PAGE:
We’re delighted to be able to make the spreadsheet containing details of the railway worker accidents available to you. It’s taken months of hard work on the part of the volunteers to get the data entered into the spreadsheet, but it is well worth it. We now invite you to make use of it and to provide us with your thoughts and feedback.
The data is available as a downloadable spreadsheet at the foot of this page. Before that we’ve provided a series of important notes to help you make best use of the spreadsheet and data.
Fair use and open access acknowledgment
We’re delighted to be able to make this resource freely available to you, and hope that you’ll find it useful and fascinating. As this is a project that has been supported by public bodies, we want to make the data available to all, at no cost, for non-commercial purposes. Do please use it fairly and respectfully.
If you go on to use the information we’ve provided in a public environment , we’d be grateful if you would give us an acknowledgement – that might be saying a little about the project if you’re giving a talk or including a credit line in something you write. If a written piece, we’d be keen for you to use:
‘Details of railway worker accidents have come from the ‘Railway Work, Life & Death’ project, run by the University of Portsmouth and National Railway Museum: www.railwayaccidents.port.ac.uk. Please provide due acknowledgement if you reuse these details.’
We want to hear from you! We will use your feedback to improve what we offer and to shape the next developments in the project. Do please either email us (railwayworkeraccidents[at]gmail.com) or fill in the feedback form on this website. We’re interested in things like:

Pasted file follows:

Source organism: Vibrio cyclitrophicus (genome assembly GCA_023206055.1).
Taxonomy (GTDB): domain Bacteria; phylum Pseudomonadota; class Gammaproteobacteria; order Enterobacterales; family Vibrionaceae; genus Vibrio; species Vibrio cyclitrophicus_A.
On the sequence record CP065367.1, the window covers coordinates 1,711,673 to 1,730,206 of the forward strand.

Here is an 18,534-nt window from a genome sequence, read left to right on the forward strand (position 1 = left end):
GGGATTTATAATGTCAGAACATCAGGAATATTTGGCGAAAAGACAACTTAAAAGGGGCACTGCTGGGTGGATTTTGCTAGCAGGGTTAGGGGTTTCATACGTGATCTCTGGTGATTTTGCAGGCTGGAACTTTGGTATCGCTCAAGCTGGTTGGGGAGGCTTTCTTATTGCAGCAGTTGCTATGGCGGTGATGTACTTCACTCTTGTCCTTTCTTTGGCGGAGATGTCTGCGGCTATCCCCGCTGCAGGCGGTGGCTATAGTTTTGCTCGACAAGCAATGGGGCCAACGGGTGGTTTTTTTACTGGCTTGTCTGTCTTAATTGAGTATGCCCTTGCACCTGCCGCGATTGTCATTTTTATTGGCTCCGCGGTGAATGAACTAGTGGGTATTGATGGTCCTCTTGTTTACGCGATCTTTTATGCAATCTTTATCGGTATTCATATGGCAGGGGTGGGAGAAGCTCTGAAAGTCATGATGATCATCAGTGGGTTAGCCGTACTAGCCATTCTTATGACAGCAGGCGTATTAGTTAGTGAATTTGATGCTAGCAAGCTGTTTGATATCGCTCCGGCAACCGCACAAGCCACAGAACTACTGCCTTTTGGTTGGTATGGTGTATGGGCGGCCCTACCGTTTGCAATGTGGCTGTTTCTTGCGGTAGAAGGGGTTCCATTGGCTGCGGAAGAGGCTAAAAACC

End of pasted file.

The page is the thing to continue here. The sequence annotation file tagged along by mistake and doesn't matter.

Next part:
What is your interest in the data and what use have you made of it?
What would you like to see to make the data more useful?
What data would you like to see added in the future?
How have your opinions of railway worker accidents changed?
Can you tell us more about an accident?
You might find you’ve got more details about an accident – where it featured in a newspaper report, say, or an account of the incident written by someone who was involved, or a copy of a compensation claim – or any of the other myriad documents and artefacts that were produced as a result of an accident. If so, we’d love to hear from you – particularly if it relates to one of the accidents featured in the reports detailed in the spreadsheet, but also if it doesn’t.
In the longer term we are hoping to add a facility so that you can upload images of these documents and they can start to build into a much bigger story about railway worker accidents. For now, we’d be grateful if you could email us with further details: railwayworkeraccidents[at]gmail.com.
What should I do if I spot an error, omission or inaccuracy?
Do please let us know – preferably with your thoughts on the correction. We’ll then factor that into future revisions/ updates. It’s likely that – despite our excellent team of volunteers and the cross-referencing we’ve done – some issues will have slipped through the net. Please use either the feedback form or email us (railwayworkeraccidents[at]gmail.com) if you spot something and we’ll look into it.
Where can I get the full report?
Hopefully you’ll find what we’ve done here useful – so, extracting the most significant details from each accident report and transcribing them into a standardised and easily searchable format. However, it’s not the full report of each incident. Sadly, we couldn’t afford to make these publicly available. If you do want to see the full report you can still get hold of them in person: at the National Railway Museum in York, through ‘Search Engine’, or at the National Archives at Kew in reference RAIL 1053.